Thanks so much to Jeannie and Donna for their comments on the last post.
We are almost finished with this series, but i must address the use of “starts."
Starting a basket from nothing, or making a button, can be time consuming. Many people today have never made their own basket start. Though button-building is something I think every basketmaker should definitely learn, the use of prepared, commercial starts is a wonderful way for novice basketmakers to be introduced to coiling.
Because button-making is challenging, it is not optimal as the first lesson a student must learn. Historically, apprentices a huge amount of time observing and doing menial tasks before being allowed to try their hand at a craft. Today’s students walk into a class with a desire to make something, and the expectation that it will be made quickly and with little anguish. For these students, it is better to build proficiency in handling pine needles and understanding the basic processes of coiling, the mechanics of how the basket is built, BEFORE the student attempts a button start. Once competence is achieved at maintaining coil size, adding materials (binder and core) and basic stitching, it is easier to turn to the complexities of making a basket out of “thin air,” that is turning a pile of pine needles and thread into a basket. So for speed and ease of use, I recommend use of a basketry start for beginners.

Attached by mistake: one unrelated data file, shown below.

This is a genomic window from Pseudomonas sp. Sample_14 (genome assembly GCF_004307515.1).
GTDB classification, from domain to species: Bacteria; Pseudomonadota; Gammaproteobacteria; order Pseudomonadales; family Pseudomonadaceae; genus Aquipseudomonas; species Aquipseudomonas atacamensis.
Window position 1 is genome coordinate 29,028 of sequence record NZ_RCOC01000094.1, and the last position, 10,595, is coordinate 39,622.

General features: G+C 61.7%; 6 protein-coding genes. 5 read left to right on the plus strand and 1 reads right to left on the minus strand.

When learning to make a button basket, or a basket "from nothing," i have found the best way to learn to make a button is to focus on only that skill. Work on the button ONLY, until the technique is mastered. A student with several successful baskets under her belt will be more able to focus on the task at hand, without worrying about "what comes next." When i teach this skill, allot 2 hours, and encourage students to make at least 2 buttons AFTER they feel like they have mastered the technique. This provides the added bonus of having three baskets "ready to coil."
I would love to hear how you feel about making buttons and using basketry starts. Next post will be on different kinds of prepared basketry starts. Please leave a positive comment here for everyone to read! Thanks
The Moon Over the Water - Ruth Andre
1 hour ago